Forum for Science, Industry and Business

Sponsored by:     3M 
Search our Site:

 

UBC astronomer produces first detailed map of dark matter in a supercluster

11.01.2008
For the first time astronomers are able to see indirect evidence of dark matter and how this invisible force impacts on the crowded and violent lives of galaxies. University of British Columbia researcher Catherine Heymans has produced the highest resolution map of dark matter ever captured before.

Scientists believe that dark matter is the invisible web that houses galaxies. And as the universe evolves, the gravitational pull of this unseen matter causes galaxies to collide and swirl into superclusters.

Heymans and the University of Nottingham’s Meghan Gray led an international team to test this theory that dark matter determines the location of galaxies.

“For the first time we are clearly detecting irregular clumps of dark matter in a supercluster,” says Heymans, a postdoctoral fellow in the Dept. of Astronomy and Physics.

“Previous studies were only able to detect fuzzy, circular clumps, but we’re able to resolve detailed shapes that match the distribution of galaxies.”

Using NASA’s Hubble Space Telescope, Heymans and her team viewed an area of sky approximately the size of the full moon. They mapped the invisible dark matter scaffolding of the massive supercluster Abell 901/902 and the detailed structure of the individual galaxies embedded in it.

Abell 901/902 resides 2.6 billion light-years from Earth and measures more than 16 million light-years across.

“It is to the universe what New York is to America - a huge, fascinating but frightening place,” says Heymans.

“Dark matter leaves a signature in distant galaxies” explains study co-author Ludovic Van Waerbeke, an assistant professor in the Department of Physics and Astronomy. “For example, a circular galaxy will become more distorted to resemble the shape of a banana if its light passes near a dense region of dark matter.”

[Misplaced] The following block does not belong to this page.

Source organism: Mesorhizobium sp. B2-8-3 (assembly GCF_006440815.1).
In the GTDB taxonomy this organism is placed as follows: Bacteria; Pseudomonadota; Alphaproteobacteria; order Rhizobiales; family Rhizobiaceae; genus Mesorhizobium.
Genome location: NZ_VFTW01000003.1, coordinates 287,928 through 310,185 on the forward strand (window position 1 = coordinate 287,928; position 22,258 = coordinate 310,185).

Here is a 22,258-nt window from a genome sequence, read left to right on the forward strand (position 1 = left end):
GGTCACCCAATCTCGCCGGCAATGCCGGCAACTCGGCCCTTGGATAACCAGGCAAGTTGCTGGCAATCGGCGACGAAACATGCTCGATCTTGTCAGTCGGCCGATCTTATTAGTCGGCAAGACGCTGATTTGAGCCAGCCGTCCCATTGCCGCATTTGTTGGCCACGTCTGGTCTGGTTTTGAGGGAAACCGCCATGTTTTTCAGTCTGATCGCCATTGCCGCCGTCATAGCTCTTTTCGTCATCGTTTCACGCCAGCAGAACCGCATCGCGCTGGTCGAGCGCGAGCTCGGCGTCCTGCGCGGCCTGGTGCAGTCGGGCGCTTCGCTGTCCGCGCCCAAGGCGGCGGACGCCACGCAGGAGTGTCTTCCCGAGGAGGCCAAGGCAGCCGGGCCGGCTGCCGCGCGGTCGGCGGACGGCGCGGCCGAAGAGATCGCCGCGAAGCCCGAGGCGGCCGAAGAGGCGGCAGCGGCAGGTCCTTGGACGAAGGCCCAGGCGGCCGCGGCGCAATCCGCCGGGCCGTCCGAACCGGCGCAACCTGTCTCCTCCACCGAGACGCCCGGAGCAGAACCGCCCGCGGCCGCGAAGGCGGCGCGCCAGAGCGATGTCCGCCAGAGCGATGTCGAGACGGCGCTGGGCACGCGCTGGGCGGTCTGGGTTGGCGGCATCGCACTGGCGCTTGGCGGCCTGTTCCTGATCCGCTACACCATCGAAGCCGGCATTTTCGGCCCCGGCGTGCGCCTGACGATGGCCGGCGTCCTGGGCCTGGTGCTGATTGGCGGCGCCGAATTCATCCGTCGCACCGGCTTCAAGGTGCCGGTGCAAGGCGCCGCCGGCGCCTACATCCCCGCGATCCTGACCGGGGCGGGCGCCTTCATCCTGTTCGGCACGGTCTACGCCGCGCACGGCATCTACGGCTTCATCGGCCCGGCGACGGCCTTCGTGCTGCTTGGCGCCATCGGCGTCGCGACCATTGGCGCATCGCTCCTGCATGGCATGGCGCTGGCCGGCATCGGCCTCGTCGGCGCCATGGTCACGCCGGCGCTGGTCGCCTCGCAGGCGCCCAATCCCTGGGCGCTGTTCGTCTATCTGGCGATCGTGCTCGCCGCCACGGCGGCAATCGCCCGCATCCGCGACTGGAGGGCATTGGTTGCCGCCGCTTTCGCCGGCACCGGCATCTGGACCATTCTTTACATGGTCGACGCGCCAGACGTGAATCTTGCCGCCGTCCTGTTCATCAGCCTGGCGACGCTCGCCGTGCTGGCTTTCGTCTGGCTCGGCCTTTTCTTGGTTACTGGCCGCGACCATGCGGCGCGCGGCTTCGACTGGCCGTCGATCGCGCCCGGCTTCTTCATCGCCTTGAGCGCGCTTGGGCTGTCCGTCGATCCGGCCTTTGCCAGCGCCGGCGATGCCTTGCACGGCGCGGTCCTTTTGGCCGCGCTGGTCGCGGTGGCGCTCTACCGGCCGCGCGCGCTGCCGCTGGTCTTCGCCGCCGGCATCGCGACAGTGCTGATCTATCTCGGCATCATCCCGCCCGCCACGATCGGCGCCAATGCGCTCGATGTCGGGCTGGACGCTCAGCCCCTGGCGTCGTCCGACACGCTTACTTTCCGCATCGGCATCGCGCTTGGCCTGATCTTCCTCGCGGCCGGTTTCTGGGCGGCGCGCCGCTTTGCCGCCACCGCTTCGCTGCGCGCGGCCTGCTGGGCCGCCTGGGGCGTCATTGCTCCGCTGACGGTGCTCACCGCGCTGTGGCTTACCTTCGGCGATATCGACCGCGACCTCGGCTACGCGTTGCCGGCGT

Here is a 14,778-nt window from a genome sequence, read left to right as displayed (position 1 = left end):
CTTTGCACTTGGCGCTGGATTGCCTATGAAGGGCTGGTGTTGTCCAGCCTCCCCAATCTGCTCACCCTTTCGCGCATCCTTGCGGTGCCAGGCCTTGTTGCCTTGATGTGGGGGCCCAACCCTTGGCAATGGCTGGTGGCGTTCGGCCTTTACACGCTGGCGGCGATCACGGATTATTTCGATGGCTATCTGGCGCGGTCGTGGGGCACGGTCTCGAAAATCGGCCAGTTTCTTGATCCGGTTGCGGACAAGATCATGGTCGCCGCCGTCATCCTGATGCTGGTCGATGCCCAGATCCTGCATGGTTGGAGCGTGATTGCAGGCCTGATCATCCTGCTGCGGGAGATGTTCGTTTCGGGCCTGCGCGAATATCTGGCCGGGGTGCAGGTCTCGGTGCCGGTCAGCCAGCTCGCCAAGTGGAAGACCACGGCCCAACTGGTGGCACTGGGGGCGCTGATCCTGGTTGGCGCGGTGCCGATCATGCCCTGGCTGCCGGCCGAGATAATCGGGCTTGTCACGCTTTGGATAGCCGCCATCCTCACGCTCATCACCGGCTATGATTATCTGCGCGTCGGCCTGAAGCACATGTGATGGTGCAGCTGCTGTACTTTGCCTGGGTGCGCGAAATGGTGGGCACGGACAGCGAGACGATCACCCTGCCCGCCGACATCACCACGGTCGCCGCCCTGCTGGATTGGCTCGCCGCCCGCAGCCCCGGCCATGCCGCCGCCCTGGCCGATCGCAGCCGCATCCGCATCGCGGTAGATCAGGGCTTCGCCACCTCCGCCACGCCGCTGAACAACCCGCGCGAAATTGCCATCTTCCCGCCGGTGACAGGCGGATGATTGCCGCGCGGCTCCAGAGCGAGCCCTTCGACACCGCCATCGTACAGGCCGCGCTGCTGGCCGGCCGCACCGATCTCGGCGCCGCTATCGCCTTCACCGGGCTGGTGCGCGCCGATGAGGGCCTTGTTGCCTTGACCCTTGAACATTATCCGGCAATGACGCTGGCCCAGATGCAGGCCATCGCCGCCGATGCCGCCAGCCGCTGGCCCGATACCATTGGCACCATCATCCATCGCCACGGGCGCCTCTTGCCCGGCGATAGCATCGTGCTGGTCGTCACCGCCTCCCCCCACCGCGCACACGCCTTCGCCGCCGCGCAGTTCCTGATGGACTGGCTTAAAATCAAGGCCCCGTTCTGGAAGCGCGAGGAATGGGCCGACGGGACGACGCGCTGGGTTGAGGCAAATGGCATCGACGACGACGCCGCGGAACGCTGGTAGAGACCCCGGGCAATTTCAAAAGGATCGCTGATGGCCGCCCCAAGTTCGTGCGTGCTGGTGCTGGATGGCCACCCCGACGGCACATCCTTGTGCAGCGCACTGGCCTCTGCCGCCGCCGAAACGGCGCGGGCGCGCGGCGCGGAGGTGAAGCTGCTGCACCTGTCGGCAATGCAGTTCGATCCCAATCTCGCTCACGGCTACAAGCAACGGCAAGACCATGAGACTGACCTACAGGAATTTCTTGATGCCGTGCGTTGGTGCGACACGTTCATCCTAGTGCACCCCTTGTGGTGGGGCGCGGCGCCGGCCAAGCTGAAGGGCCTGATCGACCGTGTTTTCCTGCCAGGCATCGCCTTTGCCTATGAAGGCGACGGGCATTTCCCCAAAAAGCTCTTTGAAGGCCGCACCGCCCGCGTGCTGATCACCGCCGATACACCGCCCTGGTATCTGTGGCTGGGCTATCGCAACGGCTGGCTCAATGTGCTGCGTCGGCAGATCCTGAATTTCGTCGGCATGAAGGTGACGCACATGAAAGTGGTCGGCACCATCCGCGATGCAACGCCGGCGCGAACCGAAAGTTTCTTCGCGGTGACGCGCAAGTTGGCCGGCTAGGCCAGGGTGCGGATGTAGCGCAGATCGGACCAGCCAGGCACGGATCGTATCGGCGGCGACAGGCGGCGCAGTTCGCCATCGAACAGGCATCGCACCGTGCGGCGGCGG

By observing this effect, astronomers can then infer the presence of dark matter. Heymans constructed a dark matter map by measuring the distorted shapes of more than 60,000 faraway galaxies located behind the Abell 901/902 supercluster. To reach Earth, these galaxies’ light traveled through the dark matter that surrounds the Abell 901/902 supercluster of galaxies and was bent by its massive gravitational field.

The Hubble study pinpointed four main areas in the supercluster where dark matter has pooled into dense clumps, totaling 10 trillion times the Sun’s mass. These areas match the known location of hundreds of old galaxies that have experienced a violent history in their passage from the outskirts of the supercluster into these dense regions.

Lorraine Chan | EurekAlert!
Further information:
http://www.ubc.ca

More articles from Physics and Astronomy:

nachricht Unconventional superconductor may be used to create quantum computers of the future
19.02.2018 | Chalmers University of Technology

nachricht Hubble sees Neptune's mysterious shrinking storm